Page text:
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The Rickover Effect: How One Man Made A Difference Paperback – October 28, 2002
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From Publishers Weekly
Rockwell, Rickover's former technical director, has written a notable, anecdote-rich biography of the controversial "father of the nuclear navy." In 1951 Hyman G. Rickover (1900-1986), then an obscure captain in the navy's Bureau of Ships, set himself the task of creating an atomic submarine. Four-and-a-half years later, USS Nautilus, the world's first nuclear sub, joined the fleet. In lay language, Rockwell explains how he accomplished this amazing feat. For one thing, Rickover gave new meaning to the concept of industrial quality control. Rockwell also makes clear why his former boss was widely hated and feared, and provides examples of his unique ability to infuriate as well as inspire. Most prominently, Rockwell demonstrates Rickover's genius for getting things done. Finally, he relates the strange story of Rickover's enforced retirement in 1982 at the instigation of Navy Secretary John Lehman, who accused him of accepting favors from contractors. If this fine biography has a flaw, it is the author's failure to explain adequately why Lehman was so implacably hostile to the man who immeasurably strengthened the United States Navy. Illustrations.
Copyright 1992 Reed Business Information, Inc. --This text refers to the Hardcover edition.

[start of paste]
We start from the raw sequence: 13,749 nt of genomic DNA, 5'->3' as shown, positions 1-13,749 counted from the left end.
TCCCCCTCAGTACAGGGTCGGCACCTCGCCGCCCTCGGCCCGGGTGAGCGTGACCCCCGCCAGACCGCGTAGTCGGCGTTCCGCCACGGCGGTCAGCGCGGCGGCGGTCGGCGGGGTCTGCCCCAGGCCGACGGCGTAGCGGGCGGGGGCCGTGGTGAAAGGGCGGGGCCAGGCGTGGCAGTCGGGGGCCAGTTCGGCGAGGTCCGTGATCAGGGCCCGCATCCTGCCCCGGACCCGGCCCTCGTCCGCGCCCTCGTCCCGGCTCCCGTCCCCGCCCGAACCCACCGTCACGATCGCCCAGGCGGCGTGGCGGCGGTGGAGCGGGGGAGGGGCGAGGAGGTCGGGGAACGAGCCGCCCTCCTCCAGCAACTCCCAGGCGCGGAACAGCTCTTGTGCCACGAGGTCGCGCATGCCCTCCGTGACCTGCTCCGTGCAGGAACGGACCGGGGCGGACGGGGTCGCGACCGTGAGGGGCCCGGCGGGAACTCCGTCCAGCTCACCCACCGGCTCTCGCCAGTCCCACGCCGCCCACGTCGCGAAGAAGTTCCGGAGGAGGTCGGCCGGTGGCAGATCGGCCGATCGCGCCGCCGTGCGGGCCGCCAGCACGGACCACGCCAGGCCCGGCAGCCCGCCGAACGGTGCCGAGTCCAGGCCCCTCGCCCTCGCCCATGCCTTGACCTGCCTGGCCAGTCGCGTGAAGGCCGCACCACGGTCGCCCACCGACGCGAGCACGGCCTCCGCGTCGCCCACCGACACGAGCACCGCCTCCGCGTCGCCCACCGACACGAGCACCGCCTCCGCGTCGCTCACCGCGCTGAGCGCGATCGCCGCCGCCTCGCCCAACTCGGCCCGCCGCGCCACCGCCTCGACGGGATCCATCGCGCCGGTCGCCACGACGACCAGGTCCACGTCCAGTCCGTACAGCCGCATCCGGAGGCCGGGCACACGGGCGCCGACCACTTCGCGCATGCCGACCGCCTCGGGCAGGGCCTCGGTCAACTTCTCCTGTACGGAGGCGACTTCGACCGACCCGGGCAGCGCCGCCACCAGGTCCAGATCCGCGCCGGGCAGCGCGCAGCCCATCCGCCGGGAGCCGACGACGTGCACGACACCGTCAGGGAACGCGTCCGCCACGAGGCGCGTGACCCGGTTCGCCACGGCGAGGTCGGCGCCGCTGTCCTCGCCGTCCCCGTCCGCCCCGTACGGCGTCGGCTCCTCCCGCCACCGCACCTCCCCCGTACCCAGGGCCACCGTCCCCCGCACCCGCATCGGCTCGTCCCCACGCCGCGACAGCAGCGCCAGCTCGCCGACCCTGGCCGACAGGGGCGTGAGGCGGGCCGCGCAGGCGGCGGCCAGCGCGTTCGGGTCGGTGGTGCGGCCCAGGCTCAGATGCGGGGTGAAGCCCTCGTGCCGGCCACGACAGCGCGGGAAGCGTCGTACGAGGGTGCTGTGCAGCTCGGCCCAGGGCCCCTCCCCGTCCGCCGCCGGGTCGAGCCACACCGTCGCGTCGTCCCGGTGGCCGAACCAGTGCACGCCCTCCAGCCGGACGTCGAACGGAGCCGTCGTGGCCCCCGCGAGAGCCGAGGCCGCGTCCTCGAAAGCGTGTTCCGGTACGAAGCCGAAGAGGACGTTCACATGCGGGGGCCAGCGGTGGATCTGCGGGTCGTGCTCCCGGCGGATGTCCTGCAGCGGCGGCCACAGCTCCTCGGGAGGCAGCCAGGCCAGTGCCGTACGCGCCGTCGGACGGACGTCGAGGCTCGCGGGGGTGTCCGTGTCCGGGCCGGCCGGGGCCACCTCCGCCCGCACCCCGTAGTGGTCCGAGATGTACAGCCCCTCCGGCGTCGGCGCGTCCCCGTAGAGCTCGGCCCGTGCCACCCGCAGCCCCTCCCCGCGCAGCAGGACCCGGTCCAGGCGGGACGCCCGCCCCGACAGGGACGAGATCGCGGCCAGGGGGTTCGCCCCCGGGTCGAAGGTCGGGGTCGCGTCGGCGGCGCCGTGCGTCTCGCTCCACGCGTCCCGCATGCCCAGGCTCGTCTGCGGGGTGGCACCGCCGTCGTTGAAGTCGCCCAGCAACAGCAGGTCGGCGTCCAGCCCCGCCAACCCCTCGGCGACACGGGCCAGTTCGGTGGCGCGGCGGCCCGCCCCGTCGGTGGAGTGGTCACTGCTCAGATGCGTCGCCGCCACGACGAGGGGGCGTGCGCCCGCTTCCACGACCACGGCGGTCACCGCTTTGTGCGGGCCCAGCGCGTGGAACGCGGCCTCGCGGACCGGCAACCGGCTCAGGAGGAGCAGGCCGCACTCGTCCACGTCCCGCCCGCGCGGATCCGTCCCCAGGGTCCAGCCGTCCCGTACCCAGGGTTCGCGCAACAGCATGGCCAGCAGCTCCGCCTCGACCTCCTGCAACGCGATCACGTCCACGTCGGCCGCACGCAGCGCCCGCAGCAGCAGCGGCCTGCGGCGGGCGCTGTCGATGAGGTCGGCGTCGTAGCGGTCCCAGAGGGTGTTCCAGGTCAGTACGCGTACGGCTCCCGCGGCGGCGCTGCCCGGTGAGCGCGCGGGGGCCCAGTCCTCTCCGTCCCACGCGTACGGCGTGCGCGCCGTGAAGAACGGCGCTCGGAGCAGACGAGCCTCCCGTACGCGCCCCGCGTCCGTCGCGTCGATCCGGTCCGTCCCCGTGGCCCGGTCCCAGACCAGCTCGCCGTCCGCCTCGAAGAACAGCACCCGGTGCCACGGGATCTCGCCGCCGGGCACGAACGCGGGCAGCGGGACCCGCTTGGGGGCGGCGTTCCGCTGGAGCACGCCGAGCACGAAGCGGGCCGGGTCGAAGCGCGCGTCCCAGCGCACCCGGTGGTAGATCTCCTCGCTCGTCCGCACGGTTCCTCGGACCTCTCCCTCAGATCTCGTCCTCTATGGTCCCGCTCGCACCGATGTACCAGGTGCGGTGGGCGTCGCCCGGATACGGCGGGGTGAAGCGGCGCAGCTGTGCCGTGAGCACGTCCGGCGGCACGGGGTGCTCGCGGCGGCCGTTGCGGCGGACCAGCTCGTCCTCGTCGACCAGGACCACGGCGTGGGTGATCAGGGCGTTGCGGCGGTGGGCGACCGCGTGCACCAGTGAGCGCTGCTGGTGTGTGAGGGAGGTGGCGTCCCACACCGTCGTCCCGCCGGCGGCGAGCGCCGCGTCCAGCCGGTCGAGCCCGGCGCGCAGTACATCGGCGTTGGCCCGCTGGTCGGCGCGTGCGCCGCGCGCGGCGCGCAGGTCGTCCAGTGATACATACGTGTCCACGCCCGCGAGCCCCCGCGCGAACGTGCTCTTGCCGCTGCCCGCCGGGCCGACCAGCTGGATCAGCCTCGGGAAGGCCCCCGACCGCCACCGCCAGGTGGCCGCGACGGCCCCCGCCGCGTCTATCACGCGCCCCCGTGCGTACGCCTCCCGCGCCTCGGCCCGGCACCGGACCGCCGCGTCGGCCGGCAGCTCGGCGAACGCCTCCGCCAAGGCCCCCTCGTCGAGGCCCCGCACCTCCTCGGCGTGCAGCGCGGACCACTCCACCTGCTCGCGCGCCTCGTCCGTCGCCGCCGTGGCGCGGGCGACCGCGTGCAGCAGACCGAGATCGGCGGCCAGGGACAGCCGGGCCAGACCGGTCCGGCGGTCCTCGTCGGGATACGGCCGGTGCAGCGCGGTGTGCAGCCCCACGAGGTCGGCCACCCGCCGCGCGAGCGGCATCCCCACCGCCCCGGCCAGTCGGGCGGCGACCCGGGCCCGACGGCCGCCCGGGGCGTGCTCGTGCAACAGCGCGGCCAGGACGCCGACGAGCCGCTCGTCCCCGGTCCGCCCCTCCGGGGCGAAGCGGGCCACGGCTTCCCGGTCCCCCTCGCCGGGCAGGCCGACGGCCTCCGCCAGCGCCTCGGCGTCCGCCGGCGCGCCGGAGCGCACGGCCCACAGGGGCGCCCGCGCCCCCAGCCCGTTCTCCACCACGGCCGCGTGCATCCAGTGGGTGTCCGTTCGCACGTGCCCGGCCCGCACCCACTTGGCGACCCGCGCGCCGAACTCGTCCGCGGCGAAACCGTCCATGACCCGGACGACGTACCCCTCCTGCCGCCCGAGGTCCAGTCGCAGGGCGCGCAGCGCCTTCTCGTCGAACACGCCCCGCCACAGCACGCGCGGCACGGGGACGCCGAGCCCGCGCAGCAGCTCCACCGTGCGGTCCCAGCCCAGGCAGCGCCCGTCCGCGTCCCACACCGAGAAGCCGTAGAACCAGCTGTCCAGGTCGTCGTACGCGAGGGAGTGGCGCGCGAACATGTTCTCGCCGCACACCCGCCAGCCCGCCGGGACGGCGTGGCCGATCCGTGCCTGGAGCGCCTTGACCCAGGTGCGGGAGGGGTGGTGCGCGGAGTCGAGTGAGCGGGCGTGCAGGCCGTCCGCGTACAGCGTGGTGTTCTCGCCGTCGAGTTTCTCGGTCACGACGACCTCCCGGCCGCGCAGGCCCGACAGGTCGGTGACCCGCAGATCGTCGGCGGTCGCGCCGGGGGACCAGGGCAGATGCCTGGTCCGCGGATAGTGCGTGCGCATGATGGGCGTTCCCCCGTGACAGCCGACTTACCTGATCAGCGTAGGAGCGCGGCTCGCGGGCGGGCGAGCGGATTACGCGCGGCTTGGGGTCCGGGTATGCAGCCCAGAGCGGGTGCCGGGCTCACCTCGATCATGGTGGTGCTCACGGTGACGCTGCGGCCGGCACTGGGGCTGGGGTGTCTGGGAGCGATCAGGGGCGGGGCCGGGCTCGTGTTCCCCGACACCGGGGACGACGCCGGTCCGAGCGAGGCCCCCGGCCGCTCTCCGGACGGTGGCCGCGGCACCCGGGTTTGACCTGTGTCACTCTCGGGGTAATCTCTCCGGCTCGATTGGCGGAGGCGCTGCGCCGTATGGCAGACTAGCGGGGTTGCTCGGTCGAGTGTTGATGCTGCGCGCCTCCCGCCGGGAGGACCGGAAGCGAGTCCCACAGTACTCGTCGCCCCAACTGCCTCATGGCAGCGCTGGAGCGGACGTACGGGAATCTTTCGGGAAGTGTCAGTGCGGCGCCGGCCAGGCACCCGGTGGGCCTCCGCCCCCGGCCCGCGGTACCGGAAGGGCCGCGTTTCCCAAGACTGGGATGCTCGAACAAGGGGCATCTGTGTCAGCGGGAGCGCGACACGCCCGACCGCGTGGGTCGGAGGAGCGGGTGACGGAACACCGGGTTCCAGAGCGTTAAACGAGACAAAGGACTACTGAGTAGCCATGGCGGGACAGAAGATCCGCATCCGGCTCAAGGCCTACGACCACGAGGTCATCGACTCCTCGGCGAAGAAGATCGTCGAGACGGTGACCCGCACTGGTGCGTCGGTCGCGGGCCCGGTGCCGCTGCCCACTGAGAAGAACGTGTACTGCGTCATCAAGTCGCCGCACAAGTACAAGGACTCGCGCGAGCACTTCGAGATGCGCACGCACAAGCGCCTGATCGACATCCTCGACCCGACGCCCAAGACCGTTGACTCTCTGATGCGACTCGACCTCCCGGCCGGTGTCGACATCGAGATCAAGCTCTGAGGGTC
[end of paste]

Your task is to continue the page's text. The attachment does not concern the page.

About the Author
Author Theodore Rockwell is a nuclear engineer, with nearly sixty years experience in nuclear power. He worked directly for Admiral Rickover for 15 years as the program was just getting under way. He was Rickover?s Technical Director for the last ten of those years, and kept in touch with the Admiral until his death in 1986.
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Rickover defines how one man, with a vision can do anything. Rickover was always driven to do quality work and do the best work possible no matter what job he was given. The book has many humorous quips about Rickover. You really get to see the man behind this massive new industry that changed the way we looked at the Atom.
Mr. Rockwell provided many personal experiences with Admiral Rickover all the way to the end of his life. I am sure I will read it again.
Rockwell's account is a personal one and isn't a complete survey of the Naval Reactors program during its early years. It does provide an excellent view into the leadership and character of Hyman Rickover, who set a very high standard for Naval and civilian personnel and contractor firms.
A good read for those interested in: Naval history, with an emphasis on technology; and, in the history of technology.
But really a good read and the feat of getting something so comlex operational in 10 years is almost unimaginable. And the author allows those of us not well versed nuclear physics to still get to the heart of the Rickover's accomplishment.
If you're in management, this book is a must.